Shoulder Pain

Shoulder is a 'ball and socket' joint. Shoulder is the most mobile and flexible joint in the human body as the ball is quite large as compared to the shallow socket. The joint is reasonably stable due to complex, delicately balanced arrangement of bones, muscles, tendons and ligaments. Three bones are interconnected at shoulder to form a girdle – collar bone (clavicle), shoulder blade (scapula) and humerus (bone in the arm – shoulder to elbow). Acromion is a part of shoulder blade bone which projects above head of humerus and restricts upward arm movement at shoulder joint. Ligaments of shoulder joint are not very tight and capsule too is quite lax to allow free movement. Four small muscles (the rotator cuff) retain the head of humerus in the socket and act as dynamic ligaments. Long muscles such as deltoid (overlying shoulder), biceps (front of arm), triceps (back of arm) and others move shoulder in various directions. Subacromial bursa, a fluid filled sac, underlies acromion and extending downwards acts as a cushion preventing rubbing of rotator cuff tendons over the bones.
Greater range of movements at shoulder makes it more prone to injury and resultant pain. Pain interferes with day-to-day functions. Pain also disturbs sleep as lying on the side of affected shoulder is painful. Risk of shoulder problem is particularly high in athletes, older people and in those who work with overhead movements (swimming, throwing, painting and construction work).

Common problems around shoulder joint leading to pain are as follows:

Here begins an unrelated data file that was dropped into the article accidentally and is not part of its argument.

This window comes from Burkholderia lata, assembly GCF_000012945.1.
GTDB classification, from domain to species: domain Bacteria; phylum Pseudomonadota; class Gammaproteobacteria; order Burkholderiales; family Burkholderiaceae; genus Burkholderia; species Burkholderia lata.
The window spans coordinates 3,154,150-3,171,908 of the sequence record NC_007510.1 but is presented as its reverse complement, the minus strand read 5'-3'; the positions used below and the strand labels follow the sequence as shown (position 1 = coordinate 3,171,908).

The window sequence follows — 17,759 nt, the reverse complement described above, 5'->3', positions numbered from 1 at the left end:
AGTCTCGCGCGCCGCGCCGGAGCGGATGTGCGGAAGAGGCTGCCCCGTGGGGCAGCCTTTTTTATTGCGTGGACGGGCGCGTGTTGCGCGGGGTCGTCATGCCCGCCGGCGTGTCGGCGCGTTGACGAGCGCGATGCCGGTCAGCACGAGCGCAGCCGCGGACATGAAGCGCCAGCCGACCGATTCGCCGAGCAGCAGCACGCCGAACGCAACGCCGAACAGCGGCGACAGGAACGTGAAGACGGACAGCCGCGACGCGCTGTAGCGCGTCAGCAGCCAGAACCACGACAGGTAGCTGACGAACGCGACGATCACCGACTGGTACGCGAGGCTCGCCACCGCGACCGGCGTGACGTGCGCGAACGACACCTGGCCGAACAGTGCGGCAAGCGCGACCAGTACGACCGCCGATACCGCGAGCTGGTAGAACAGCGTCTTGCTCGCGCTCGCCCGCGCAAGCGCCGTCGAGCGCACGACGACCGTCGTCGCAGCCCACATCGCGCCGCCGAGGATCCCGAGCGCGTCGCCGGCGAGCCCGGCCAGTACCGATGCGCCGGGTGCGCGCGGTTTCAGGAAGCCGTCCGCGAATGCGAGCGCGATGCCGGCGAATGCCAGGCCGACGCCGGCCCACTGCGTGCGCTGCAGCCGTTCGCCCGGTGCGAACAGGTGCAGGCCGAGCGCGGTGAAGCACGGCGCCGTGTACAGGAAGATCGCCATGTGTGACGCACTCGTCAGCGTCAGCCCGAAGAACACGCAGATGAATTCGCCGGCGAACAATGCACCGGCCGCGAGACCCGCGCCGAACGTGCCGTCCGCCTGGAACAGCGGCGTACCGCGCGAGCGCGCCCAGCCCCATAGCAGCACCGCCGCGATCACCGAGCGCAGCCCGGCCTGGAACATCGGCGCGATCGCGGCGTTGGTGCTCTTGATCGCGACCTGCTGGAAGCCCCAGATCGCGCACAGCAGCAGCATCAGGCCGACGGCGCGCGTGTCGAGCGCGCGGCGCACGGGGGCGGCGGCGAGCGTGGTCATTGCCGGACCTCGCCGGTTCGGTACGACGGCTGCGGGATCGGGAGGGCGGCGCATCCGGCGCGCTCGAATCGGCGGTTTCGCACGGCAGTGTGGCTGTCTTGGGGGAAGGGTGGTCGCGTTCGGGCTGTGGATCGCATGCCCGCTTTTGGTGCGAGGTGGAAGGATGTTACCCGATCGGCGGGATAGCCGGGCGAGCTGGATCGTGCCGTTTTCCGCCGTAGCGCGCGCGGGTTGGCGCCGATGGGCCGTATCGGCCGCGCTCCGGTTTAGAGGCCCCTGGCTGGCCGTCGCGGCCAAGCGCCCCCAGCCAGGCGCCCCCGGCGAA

• Frozen shoulder (Adhesive capsulitis): Mild to severe restriction of shoulder movement along with pain is a common complaint. Risk of frozen shoulder increases as age advances beyond 40 years. It is more common in females and in those with diabetes, previous shoulder injury or surgery, heart or lung disease, stroke and overactive thyroid gland. Deficiencies of calcium as well as that of vitamins B12 and D are also implicated in various conditions leading to shoulder weakness and pain. Inflammation of soft tissue around shoulder joint leads to thickening and tightening due to adhesions and restricts joint movement. Frozen shoulder usually starts as pain for 3-9 months. This is followed by phase of restricted motion lasting for 4-12 months. Discomfort and stiffness makes it difficult to carry out routine activities such as making hair, buttoning blouse or reaching a high shelf. Pain in these activities is noted at the extreme of a particular motion. Lying on the affected side is also difficult due to painful shoulder. Pain will reduce slowly over a period of 6-24 month though restriction persists and shoulder never regains its complete normal range of movement. Exercise under expert physiotherapy guidance is the best treatment for frozen shoulder. Painkillers can be used in initial stages. Oral steroids may also be useful in early stages of frozen shoulder. Local steroid injection may reduce pain in some cases. Manipulation under general anesthesia and other surgical procedures should be considered in recalcitrant cases.